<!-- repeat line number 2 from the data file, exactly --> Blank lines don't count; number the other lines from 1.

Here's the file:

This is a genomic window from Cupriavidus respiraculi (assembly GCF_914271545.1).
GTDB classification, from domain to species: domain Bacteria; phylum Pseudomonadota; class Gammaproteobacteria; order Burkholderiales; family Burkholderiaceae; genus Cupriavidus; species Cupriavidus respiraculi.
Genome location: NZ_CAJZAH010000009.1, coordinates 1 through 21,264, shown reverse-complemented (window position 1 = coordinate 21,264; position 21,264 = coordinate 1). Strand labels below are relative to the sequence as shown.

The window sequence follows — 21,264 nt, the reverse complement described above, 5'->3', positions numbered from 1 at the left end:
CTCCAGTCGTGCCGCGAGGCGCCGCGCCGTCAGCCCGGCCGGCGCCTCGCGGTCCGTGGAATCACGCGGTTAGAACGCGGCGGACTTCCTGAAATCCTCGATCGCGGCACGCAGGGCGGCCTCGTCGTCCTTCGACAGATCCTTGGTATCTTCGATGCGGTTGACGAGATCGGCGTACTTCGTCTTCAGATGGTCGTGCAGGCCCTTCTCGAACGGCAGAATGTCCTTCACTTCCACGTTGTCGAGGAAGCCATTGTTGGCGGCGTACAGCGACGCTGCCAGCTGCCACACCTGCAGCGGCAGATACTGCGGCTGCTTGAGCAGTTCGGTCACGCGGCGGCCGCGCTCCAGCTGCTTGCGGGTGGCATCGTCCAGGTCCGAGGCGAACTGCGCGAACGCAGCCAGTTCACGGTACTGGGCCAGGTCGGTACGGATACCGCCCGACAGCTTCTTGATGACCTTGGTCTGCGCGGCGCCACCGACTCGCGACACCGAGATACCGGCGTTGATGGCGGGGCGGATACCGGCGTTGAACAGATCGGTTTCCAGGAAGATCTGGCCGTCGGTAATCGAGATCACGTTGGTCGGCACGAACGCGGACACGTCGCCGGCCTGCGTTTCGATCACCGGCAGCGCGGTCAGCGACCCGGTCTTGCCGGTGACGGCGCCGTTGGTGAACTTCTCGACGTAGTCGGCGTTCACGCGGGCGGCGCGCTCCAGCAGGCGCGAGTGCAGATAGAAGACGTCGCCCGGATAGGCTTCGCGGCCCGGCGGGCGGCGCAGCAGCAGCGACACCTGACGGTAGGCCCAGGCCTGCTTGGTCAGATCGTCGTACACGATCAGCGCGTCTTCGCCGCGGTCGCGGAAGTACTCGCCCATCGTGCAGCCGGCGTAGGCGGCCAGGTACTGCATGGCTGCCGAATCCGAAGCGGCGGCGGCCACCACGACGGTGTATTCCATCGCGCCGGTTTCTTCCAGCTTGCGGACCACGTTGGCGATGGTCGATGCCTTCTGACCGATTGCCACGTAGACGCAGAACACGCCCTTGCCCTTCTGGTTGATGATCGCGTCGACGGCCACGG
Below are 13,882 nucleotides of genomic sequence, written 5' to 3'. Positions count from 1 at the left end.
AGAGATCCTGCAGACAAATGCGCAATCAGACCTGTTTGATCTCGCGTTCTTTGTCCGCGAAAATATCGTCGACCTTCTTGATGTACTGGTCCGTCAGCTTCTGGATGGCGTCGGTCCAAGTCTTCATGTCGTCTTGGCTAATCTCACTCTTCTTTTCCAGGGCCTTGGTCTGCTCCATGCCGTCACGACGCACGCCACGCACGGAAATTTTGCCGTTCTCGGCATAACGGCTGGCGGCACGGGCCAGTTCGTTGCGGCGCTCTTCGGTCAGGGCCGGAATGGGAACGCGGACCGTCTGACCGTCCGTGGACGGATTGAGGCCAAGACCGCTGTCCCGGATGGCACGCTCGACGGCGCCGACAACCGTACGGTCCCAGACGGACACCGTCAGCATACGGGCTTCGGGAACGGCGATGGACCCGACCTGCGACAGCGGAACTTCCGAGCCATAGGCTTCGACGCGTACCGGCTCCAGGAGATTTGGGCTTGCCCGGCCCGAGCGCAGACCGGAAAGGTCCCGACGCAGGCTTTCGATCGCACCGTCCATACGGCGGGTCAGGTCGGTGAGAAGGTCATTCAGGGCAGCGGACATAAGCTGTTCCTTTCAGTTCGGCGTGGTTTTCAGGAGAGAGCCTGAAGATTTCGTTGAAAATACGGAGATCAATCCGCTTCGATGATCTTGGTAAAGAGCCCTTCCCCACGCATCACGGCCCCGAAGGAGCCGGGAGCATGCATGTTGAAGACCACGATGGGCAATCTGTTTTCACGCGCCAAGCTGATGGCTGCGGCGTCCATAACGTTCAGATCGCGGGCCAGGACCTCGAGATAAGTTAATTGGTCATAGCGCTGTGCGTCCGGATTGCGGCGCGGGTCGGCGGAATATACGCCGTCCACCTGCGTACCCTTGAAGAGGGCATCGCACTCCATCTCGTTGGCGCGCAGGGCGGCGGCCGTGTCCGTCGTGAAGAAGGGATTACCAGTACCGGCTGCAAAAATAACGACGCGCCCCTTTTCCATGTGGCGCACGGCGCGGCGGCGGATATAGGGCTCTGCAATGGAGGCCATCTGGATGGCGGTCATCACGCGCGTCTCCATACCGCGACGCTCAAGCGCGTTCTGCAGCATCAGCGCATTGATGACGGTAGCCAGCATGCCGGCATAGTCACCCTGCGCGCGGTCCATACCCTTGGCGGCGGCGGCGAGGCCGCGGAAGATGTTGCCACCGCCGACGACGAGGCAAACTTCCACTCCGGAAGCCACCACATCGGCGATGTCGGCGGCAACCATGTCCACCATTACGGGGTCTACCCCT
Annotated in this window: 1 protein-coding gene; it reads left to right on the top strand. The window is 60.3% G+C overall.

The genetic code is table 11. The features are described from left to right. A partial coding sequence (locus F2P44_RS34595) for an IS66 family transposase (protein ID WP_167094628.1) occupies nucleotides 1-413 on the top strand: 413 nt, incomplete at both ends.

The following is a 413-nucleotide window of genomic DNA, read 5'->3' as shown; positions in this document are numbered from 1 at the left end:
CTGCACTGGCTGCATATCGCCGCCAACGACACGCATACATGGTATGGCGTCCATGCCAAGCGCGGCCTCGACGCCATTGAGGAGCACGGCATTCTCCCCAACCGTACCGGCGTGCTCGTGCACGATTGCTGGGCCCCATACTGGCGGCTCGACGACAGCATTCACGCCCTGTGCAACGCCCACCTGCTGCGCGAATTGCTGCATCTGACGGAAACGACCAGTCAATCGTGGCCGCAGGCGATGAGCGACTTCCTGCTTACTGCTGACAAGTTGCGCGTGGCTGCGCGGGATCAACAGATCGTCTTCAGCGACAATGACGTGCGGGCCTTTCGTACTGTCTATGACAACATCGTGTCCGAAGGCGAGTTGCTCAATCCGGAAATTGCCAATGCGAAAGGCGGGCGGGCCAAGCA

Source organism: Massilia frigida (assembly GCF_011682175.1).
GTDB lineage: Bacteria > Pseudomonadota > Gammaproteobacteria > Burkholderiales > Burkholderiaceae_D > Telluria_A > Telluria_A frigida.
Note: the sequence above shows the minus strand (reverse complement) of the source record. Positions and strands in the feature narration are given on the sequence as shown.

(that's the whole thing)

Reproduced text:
GTDB classification, from domain to species: domain Bacteria; phylum Pseudomonadota; class Gammaproteobacteria; order Burkholderiales; family Burkholderiaceae; genus Cupriavidus; species Cupriavidus respiraculi.